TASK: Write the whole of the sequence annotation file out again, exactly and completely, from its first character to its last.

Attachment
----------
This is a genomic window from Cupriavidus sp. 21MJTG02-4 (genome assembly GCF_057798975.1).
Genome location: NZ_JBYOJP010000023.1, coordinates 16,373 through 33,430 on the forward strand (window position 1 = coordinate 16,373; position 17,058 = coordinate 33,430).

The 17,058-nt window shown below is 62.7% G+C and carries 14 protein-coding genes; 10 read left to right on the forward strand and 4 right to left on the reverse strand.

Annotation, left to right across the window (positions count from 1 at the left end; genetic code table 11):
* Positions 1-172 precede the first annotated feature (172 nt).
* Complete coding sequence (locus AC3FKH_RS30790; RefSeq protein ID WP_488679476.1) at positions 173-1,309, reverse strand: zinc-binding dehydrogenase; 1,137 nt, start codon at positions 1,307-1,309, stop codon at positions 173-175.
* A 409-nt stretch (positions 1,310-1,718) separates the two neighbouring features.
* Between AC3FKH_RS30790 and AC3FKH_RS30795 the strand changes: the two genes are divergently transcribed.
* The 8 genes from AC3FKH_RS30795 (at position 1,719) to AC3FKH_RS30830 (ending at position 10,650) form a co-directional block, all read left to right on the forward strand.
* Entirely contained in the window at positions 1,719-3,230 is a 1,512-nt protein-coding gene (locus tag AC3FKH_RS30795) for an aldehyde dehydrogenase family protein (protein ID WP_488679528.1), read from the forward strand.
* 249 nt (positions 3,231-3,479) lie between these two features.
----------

This is a genomic window from Cupriavidus sp. 21MJTG02-4 (genome assembly GCF_057798975.1).
Genome location: NZ_JBYOJP010000023.1, coordinates 16,373 through 33,430 on the forward strand (window position 1 = coordinate 16,373; position 17,058 = coordinate 33,430).

The 17,058-nt window shown below is 62.7% G+C and carries 14 protein-coding genes; 10 read left to right on the forward strand and 4 right to left on the reverse strand.

Annotation, left to right across the window (positions count from 1 at the left end; genetic code table 11):
* Positions 1-172 precede the first annotated feature (172 nt).
* Complete coding sequence (locus AC3FKH_RS30790; RefSeq protein ID WP_488679476.1) at positions 173-1,309, reverse strand: zinc-binding dehydrogenase; 1,137 nt, start codon at positions 1,307-1,309, stop codon at positions 173-175.
* A 409-nt stretch (positions 1,310-1,718) separates the two neighbouring features.
* Between AC3FKH_RS30790 and AC3FKH_RS30795 the strand changes: the two genes are divergently transcribed.
* The 8 genes from AC3FKH_RS30795 (at position 1,719) to AC3FKH_RS30830 (ending at position 10,650) form a co-directional block, all read left to right on the forward strand.
* Entirely contained in the window at positions 1,719-3,230 is a 1,512-nt protein-coding gene (locus tag AC3FKH_RS30795) for an aldehyde dehydrogenase family protein (protein ID WP_488679528.1), read from the forward strand.
* 249 nt (positions 3,231-3,479) lie between these two features.